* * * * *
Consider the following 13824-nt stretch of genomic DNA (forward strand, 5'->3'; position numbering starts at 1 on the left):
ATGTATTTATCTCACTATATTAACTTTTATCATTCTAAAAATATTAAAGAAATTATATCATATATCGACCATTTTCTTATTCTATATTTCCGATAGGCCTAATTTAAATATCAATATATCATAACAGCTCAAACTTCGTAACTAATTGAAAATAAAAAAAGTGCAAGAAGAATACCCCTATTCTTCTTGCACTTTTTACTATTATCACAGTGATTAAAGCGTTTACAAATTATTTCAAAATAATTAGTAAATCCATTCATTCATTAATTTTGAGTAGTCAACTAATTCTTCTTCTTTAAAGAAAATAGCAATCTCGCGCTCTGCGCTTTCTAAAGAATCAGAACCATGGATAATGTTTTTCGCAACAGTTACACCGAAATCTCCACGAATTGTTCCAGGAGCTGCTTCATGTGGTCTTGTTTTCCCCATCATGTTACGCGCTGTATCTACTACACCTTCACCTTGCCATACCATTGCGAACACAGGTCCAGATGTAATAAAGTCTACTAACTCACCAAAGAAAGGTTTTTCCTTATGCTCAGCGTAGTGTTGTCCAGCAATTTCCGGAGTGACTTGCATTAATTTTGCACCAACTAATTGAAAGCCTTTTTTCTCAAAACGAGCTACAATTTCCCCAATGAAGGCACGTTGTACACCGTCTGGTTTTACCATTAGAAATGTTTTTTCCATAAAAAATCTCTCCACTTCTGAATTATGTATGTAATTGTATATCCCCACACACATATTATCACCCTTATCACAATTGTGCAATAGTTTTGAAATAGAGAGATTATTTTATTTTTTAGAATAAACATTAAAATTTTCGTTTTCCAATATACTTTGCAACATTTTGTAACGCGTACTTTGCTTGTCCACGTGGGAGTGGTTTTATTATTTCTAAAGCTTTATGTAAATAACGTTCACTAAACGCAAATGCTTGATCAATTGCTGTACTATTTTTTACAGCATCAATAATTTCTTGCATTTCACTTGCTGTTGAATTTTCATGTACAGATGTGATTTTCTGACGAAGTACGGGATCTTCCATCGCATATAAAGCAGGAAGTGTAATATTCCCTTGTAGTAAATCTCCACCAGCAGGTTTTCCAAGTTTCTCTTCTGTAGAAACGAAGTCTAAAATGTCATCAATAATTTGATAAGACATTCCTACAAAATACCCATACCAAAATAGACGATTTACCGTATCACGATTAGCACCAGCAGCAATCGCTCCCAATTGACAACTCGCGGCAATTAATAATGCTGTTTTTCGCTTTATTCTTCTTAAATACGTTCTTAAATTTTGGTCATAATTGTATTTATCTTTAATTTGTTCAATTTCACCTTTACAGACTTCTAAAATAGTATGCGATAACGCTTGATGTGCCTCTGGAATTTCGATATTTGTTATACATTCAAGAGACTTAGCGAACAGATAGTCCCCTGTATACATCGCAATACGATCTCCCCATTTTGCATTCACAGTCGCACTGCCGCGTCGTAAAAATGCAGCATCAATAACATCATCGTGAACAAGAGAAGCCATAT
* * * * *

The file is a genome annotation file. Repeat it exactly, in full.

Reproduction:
Consider the following 13824-nt stretch of genomic DNA (forward strand, 5'->3'; position numbering starts at 1 on the left):
ATGTATTTATCTCACTATATTAACTTTTATCATTCTAAAAATATTAAAGAAATTATATCATATATCGACCATTTTCTTATTCTATATTTCCGATAGGCCTAATTTAAATATCAATATATCATAACAGCTCAAACTTCGTAACTAATTGAAAATAAAAAAAGTGCAAGAAGAATACCCCTATTCTTCTTGCACTTTTTACTATTATCACAGTGATTAAAGCGTTTACAAATTATTTCAAAATAATTAGTAAATCCATTCATTCATTAATTTTGAGTAGTCAACTAATTCTTCTTCTTTAAAGAAAATAGCAATCTCGCGCTCTGCGCTTTCTAAAGAATCAGAACCATGGATAATGTTTTTCGCAACAGTTACACCGAAATCTCCACGAATTGTTCCAGGAGCTGCTTCATGTGGTCTTGTTTTCCCCATCATGTTACGCGCTGTATCTACTACACCTTCACCTTGCCATACCATTGCGAACACAGGTCCAGATGTAATAAAGTCTACTAACTCACCAAAGAAAGGTTTTTCCTTATGCTCAGCGTAGTGTTGTCCAGCAATTTCCGGAGTGACTTGCATTAATTTTGCACCAACTAATTGAAAGCCTTTTTTCTCAAAACGAGCTACAATTTCCCCAATGAAGGCACGTTGTACACCGTCTGGTTTTACCATTAGAAATGTTTTTTCCATAAAAAATCTCTCCACTTCTGAATTATGTATGTAATTGTATATCCCCACACACATATTATCACCCTTATCACAATTGTGCAATAGTTTTGAAATAGAGAGATTATTTTATTTTTTAGAATAAACATTAAAATTTTCGTTTTCCAATATACTTTGCAACATTTTGTAACGCGTACTTTGCTTGTCCACGTGGGAGTGGTTTTATTATTTCTAAAGCTTTATGTAAATAACGTTCACTAAACGCAAATGCTTGATCAATTGCTGTACTATTTTTTACAGCATCAATAATTTCTTGCATTTCACTTGCTGTTGAATTTTCATGTACAGATGTGATTTTCTGACGAAGTACGGGATCTTCCATCGCATATAAAGCAGGAAGTGTAATATTCCCTTGTAGTAAATCTCCACCAGCAGGTTTTCCAAGTTTCTCTTCTGTAGAAACGAAGTCTAAAATGTCATCAATAATTTGATAAGACATTCCTACAAAATACCCATACCAAAATAGACGATTTACCGTATCACGATTAGCACCAGCAGCAATCGCTCCCAATTGACAACTCGCGGCAATTAATAATGCTGTTTTTCGCTTTATTCTTCTTAAATACGTTCTTAAATTTTGGTCATAATTGTATTTATCTTTAATTTGTTCAATTTCACCTTTACAGACTTCTAAAATAGTATGCGATAACGCTTGATGTGCCTCTGGAATTTCGATATTTGTTATACATTCAAGAGACTTAGCGAACAGATAGTCCCCTGTATACATCGCAATACGATCTCCCCATTTTGCATTCACAGTCGCACTGCCGCGTCGTAAAAATGCAGCATCAATAACATCATCGTGAACAAGAGAAGCCATAT